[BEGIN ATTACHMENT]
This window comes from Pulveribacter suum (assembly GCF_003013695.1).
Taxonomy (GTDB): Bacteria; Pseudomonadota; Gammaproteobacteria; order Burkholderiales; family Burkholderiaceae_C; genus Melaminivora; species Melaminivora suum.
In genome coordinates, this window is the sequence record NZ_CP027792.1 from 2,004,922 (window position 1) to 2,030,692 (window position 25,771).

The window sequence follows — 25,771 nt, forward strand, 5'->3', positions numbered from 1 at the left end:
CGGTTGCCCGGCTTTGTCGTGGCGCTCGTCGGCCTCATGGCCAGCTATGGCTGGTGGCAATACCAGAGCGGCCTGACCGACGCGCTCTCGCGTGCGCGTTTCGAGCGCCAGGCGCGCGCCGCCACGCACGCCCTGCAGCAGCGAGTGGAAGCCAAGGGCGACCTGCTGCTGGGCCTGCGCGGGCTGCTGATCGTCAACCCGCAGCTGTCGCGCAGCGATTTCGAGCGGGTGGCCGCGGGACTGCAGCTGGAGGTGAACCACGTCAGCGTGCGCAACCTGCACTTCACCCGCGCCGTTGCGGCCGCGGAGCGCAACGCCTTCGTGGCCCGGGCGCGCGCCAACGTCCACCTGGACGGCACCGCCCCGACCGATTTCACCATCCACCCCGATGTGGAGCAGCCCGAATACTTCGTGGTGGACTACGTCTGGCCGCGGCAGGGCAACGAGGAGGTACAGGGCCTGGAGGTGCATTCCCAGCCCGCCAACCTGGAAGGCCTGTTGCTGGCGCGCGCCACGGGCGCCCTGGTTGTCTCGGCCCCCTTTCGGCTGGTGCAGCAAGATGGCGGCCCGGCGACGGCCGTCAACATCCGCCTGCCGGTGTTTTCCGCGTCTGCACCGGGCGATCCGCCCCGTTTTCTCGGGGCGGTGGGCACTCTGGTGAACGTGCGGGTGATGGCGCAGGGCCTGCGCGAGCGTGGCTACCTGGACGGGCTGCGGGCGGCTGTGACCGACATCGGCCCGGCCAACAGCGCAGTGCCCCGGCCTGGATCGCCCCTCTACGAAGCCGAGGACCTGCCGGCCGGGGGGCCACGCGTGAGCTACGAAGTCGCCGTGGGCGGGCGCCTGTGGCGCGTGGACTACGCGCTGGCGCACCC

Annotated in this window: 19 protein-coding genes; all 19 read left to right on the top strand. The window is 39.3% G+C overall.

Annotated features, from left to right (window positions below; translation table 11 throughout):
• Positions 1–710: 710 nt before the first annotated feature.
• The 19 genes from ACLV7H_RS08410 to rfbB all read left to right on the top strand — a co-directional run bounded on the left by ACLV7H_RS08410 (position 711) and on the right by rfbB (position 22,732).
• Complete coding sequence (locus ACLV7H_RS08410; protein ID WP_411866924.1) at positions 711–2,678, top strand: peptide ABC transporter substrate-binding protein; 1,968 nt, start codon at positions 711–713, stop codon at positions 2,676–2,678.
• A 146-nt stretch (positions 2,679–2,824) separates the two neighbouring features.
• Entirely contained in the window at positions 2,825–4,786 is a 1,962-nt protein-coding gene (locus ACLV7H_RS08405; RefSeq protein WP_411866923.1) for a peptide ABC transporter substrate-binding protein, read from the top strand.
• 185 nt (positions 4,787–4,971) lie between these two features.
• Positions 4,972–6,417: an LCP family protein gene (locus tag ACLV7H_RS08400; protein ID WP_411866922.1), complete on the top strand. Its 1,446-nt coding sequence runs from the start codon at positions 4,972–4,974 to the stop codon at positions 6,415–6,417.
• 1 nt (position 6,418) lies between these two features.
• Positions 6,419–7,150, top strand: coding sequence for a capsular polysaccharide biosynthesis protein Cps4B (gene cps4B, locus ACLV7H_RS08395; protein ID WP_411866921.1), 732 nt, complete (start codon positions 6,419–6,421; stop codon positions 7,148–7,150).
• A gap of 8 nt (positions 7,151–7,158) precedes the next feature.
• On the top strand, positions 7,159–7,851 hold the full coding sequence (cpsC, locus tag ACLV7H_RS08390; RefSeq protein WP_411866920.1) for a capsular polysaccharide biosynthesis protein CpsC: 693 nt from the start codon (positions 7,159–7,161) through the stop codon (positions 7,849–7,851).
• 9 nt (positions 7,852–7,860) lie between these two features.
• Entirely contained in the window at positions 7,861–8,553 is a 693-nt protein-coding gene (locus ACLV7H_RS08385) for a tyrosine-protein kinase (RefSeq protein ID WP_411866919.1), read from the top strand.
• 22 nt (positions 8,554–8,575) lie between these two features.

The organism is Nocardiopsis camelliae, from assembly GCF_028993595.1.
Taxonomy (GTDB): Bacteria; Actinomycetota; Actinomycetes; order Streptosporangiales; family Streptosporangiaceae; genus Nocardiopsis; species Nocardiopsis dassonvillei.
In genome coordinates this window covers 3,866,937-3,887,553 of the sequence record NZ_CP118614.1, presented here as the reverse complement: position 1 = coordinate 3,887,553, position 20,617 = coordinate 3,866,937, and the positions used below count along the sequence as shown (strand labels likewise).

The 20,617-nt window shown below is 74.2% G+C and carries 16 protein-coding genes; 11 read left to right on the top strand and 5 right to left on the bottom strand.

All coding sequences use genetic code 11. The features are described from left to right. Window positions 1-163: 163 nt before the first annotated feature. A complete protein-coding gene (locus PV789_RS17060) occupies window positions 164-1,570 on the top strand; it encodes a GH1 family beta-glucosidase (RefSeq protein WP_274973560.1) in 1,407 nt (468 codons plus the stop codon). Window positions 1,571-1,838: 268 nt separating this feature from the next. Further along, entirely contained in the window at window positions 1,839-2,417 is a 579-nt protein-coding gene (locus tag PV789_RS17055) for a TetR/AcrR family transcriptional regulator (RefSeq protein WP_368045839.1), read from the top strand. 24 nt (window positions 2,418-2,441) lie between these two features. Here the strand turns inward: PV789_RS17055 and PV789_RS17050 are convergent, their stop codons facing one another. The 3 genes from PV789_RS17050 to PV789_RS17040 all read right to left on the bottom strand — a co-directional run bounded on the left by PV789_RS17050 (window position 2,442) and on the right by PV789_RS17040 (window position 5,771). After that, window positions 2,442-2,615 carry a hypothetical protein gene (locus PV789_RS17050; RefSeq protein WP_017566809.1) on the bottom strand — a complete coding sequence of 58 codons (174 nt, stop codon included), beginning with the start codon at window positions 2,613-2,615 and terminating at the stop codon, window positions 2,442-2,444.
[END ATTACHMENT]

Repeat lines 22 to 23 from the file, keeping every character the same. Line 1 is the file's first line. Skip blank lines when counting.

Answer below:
The organism is Nocardiopsis camelliae, from assembly GCF_028993595.1.
Taxonomy (GTDB): Bacteria; Actinomycetota; Actinomycetes; order Streptosporangiales; family Streptosporangiaceae; genus Nocardiopsis; species Nocardiopsis dassonvillei.